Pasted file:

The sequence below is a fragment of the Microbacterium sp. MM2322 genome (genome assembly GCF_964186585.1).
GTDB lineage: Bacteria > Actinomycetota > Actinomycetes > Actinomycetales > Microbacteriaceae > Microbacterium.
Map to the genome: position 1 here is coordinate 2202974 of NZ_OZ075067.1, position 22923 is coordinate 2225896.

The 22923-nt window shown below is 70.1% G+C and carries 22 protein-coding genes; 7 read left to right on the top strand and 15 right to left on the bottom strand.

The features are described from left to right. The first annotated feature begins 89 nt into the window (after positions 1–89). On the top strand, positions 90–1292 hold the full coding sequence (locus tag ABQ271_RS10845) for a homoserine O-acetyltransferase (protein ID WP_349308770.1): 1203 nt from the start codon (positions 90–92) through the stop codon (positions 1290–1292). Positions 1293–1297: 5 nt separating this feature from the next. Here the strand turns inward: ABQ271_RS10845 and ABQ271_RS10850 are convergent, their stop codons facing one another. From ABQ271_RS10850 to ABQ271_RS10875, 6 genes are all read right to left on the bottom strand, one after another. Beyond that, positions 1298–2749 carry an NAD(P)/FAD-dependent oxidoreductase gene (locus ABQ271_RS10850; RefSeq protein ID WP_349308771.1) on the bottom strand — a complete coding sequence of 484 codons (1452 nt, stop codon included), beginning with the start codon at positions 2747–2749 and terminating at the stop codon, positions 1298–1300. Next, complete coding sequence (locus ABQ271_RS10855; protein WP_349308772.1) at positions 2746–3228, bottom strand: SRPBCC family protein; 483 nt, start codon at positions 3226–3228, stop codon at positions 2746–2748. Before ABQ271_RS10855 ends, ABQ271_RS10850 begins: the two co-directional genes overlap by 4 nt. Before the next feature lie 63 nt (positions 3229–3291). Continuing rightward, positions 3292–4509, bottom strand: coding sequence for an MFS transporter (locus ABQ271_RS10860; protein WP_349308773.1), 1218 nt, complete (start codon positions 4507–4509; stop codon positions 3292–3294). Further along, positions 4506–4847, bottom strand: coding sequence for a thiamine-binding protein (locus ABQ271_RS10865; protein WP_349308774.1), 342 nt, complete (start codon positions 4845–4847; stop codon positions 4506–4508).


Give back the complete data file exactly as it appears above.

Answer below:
The sequence below is a fragment of the Microbacterium sp. MM2322 genome (genome assembly GCF_964186585.1).
GTDB lineage: Bacteria > Actinomycetota > Actinomycetes > Actinomycetales > Microbacteriaceae > Microbacterium.
Map to the genome: position 1 here is coordinate 2202974 of NZ_OZ075067.1, position 22923 is coordinate 2225896.

The 22923-nt window shown below is 70.1% G+C and carries 22 protein-coding genes; 7 read left to right on the top strand and 15 right to left on the bottom strand.

The features are described from left to right. The first annotated feature begins 89 nt into the window (after positions 1–89). On the top strand, positions 90–1292 hold the full coding sequence (locus tag ABQ271_RS10845) for a homoserine O-acetyltransferase (protein ID WP_349308770.1): 1203 nt from the start codon (positions 90–92) through the stop codon (positions 1290–1292). Positions 1293–1297: 5 nt separating this feature from the next. Here the strand turns inward: ABQ271_RS10845 and ABQ271_RS10850 are convergent, their stop codons facing one another. From ABQ271_RS10850 to ABQ271_RS10875, 6 genes are all read right to left on the bottom strand, one after another. Beyond that, positions 1298–2749 carry an NAD(P)/FAD-dependent oxidoreductase gene (locus ABQ271_RS10850; RefSeq protein ID WP_349308771.1) on the bottom strand — a complete coding sequence of 484 codons (1452 nt, stop codon included), beginning with the start codon at positions 2747–2749 and terminating at the stop codon, positions 1298–1300. Next, complete coding sequence (locus ABQ271_RS10855; protein WP_349308772.1) at positions 2746–3228, bottom strand: SRPBCC family protein; 483 nt, start codon at positions 3226–3228, stop codon at positions 2746–2748. Before ABQ271_RS10855 ends, ABQ271_RS10850 begins: the two co-directional genes overlap by 4 nt. Before the next feature lie 63 nt (positions 3229–3291). Continuing rightward, positions 3292–4509, bottom strand: coding sequence for an MFS transporter (locus ABQ271_RS10860; protein WP_349308773.1), 1218 nt, complete (start codon positions 4507–4509; stop codon positions 3292–3294). Further along, positions 4506–4847, bottom strand: coding sequence for a thiamine-binding protein (locus ABQ271_RS10865; protein WP_349308774.1), 342 nt, complete (start codon positions 4845–4847; stop codon positions 4506–4508).